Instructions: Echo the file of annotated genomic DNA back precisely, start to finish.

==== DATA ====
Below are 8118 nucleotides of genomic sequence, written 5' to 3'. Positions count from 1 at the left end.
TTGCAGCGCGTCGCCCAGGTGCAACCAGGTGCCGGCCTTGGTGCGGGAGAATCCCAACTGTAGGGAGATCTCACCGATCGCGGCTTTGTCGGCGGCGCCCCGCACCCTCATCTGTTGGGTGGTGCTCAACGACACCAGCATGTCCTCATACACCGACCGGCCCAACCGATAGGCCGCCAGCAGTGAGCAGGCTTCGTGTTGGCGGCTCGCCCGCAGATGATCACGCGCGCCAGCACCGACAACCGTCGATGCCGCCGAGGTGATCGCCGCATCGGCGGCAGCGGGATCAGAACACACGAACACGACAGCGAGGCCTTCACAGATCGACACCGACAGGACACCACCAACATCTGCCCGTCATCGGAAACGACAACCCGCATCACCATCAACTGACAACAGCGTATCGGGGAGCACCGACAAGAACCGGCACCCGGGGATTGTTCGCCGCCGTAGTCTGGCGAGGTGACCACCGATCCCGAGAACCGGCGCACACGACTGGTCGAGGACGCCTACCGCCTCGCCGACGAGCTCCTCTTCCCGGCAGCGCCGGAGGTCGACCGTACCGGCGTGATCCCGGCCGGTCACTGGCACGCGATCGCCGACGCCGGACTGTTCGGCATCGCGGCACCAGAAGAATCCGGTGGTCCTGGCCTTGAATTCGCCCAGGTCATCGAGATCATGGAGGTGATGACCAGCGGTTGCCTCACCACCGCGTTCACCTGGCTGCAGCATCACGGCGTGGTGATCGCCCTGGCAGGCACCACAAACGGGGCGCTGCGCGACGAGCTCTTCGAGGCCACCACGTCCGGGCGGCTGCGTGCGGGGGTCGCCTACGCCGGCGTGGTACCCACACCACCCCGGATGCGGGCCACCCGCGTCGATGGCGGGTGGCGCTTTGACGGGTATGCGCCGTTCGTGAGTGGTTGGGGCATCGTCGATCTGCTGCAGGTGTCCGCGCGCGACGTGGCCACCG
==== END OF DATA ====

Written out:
Below are 8118 nucleotides of genomic sequence, written 5' to 3'. Positions count from 1 at the left end.
TTGCAGCGCGTCGCCCAGGTGCAACCAGGTGCCGGCCTTGGTGCGGGAGAATCCCAACTGTAGGGAGATCTCACCGATCGCGGCTTTGTCGGCGGCGCCCCGCACCCTCATCTGTTGGGTGGTGCTCAACGACACCAGCATGTCCTCATACACCGACCGGCCCAACCGATAGGCCGCCAGCAGTGAGCAGGCTTCGTGTTGGCGGCTCGCCCGCAGATGATCACGCGCGCCAGCACCGACAACCGTCGATGCCGCCGAGGTGATCGCCGCATCGGCGGCAGCGGGATCAGAACACACGAACACGACAGCGAGGCCTTCACAGATCGACACCGACAGGACACCACCAACATCTGCCCGTCATCGGAAACGACAACCCGCATCACCATCAACTGACAACAGCGTATCGGGGAGCACCGACAAGAACCGGCACCCGGGGATTGTTCGCCGCCGTAGTCTGGCGAGGTGACCACCGATCCCGAGAACCGGCGCACACGACTGGTCGAGGACGCCTACCGCCTCGCCGACGAGCTCCTCTTCCCGGCAGCGCCGGAGGTCGACCGTACCGGCGTGATCCCGGCCGGTCACTGGCACGCGATCGCCGACGCCGGACTGTTCGGCATCGCGGCACCAGAAGAATCCGGTGGTCCTGGCCTTGAATTCGCCCAGGTCATCGAGATCATGGAGGTGATGACCAGCGGTTGCCTCACCACCGCGTTCACCTGGCTGCAGCATCACGGCGTGGTGATCGCCCTGGCAGGCACCACAAACGGGGCGCTGCGCGACGAGCTCTTCGAGGCCACCACGTCCGGGCGGCTGCGTGCGGGGGTCGCCTACGCCGGCGTGGTACCCACACCACCCCGGATGCGGGCCACCCGCGTCGATGGCGGGTGGCGCTTTGACGGGTATGCGCCGTTCGTGAGTGGTTGGGGCATCGTCGATCTGCTGCAGGTGTCCGCGCGCGACGTGGCCACCG